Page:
US to ban Sudan officials who hold up post-coup transition

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The United States said Wednesday it would bar visas to any current or former Sudanese officials who hold up a transition to democracy, hoping to boost a tentative deal between the military and civilians.

Secretary of State Antony Blinken voiced US support for the initial agreement announced Monday, which some pro-democracy protesters see as falling short on specifics and timelines.

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“Recognizing the fragility of democratic transitions, the United States will hold to account spoilers -- whether military or political actors -- who attempt to undermine or delay democratic progress,” Blinken said in a statement.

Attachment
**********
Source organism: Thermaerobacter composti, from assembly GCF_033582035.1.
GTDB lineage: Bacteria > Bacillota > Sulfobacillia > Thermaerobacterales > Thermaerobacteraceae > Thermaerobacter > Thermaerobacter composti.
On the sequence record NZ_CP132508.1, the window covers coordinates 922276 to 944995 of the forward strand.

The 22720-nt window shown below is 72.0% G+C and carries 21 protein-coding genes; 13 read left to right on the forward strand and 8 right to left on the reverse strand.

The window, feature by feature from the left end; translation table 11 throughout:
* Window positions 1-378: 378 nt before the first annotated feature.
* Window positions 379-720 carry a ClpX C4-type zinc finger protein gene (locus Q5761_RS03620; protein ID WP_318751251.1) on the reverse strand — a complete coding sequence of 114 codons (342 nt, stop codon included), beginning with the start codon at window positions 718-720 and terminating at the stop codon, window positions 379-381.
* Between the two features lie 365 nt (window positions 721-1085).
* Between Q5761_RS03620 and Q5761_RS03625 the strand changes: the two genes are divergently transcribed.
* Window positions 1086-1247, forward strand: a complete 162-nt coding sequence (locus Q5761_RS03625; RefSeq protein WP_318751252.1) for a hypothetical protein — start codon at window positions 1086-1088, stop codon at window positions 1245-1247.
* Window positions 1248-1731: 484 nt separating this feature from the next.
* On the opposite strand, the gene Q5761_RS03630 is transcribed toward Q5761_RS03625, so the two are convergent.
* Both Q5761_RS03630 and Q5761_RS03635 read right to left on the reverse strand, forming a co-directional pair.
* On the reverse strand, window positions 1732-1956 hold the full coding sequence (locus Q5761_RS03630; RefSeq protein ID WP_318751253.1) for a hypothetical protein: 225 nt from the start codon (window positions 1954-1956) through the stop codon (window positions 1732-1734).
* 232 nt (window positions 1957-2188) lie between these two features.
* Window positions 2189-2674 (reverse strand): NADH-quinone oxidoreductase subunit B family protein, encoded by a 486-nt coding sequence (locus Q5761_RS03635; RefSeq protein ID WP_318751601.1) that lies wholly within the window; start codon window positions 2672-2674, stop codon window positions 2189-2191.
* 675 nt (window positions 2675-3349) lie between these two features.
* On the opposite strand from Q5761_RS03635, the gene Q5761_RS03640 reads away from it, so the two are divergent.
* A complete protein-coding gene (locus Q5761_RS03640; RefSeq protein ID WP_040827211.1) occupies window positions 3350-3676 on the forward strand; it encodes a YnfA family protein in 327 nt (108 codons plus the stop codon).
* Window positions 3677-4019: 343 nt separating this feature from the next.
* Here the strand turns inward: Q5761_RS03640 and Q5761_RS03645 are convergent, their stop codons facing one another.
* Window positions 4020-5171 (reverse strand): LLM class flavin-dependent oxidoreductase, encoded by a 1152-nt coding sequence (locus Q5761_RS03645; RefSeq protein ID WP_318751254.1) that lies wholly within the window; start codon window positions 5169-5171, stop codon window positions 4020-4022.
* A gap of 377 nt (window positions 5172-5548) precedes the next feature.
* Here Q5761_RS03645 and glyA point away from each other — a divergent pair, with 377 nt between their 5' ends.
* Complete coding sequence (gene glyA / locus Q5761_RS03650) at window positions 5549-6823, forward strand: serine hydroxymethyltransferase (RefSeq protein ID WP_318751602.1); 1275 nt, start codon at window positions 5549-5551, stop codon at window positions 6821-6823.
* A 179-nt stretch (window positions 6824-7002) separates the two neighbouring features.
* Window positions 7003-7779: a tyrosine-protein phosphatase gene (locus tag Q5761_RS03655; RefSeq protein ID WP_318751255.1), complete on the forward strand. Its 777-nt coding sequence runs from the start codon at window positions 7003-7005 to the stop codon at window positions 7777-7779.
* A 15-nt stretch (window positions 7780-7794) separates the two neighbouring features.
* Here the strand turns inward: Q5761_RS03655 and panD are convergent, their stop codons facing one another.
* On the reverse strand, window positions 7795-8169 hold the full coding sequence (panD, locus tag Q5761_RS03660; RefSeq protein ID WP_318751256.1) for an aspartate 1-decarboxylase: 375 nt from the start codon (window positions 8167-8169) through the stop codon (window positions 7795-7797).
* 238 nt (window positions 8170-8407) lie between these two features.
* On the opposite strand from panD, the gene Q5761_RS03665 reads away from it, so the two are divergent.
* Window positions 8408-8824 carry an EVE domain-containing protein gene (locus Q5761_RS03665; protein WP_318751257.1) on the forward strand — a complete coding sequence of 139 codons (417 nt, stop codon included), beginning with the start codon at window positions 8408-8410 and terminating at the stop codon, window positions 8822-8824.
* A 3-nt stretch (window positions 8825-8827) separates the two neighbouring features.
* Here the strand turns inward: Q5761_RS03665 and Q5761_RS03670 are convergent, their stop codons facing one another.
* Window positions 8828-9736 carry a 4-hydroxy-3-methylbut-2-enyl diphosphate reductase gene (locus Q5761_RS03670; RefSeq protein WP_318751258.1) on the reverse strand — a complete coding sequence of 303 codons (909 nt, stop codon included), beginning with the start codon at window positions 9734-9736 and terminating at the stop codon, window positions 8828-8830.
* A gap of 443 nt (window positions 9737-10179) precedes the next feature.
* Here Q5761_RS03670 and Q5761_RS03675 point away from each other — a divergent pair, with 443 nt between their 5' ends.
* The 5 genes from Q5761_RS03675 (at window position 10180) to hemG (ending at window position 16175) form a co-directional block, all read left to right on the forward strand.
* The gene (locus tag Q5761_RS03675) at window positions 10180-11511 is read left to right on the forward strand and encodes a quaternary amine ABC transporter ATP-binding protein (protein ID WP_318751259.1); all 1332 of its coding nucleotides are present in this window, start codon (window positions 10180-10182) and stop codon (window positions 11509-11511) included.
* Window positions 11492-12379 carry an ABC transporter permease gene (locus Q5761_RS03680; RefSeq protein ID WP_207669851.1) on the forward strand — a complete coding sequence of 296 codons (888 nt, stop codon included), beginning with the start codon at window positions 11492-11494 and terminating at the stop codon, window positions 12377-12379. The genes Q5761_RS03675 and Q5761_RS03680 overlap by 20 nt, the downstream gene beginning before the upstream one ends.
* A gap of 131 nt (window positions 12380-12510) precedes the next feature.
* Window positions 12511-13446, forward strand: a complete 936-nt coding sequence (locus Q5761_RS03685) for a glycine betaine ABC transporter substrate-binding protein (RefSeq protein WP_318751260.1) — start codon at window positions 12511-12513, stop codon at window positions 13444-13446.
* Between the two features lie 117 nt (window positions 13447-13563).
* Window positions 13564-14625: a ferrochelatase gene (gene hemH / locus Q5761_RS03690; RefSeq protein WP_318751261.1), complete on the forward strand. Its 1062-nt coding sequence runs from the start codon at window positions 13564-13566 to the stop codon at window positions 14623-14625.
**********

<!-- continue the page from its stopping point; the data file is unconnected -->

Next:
The ban would also apply to immediate family members of any current or former officials targeted.

The State Department did not list who would be affected.

“We once again call on Sudan’s military leaders to cede power to civilians, respect human rights and end violence against protesters,” Blinken said.

“At the same time, we urge representatives of Sudan’s civilian leaders to negotiate in good faith and place the national interest first.”

Longtime dictator Omar al-Bashir was ousted in April 2019 following massive youth-led protests but the army chief, Abdel Fattah al-Burhan, in October last year derailed the transition by carrying out a military coup.

The United States following the coup suspended $700 million in aid that was meant to help Sudan cope economically as it moves toward democracy.

The latest US step is an expansion of visa restrictions imposed during the first stage of Sudan’s democratic transition.

Read more: Sudan’s civilian, military parties sign framework deal for new political transition

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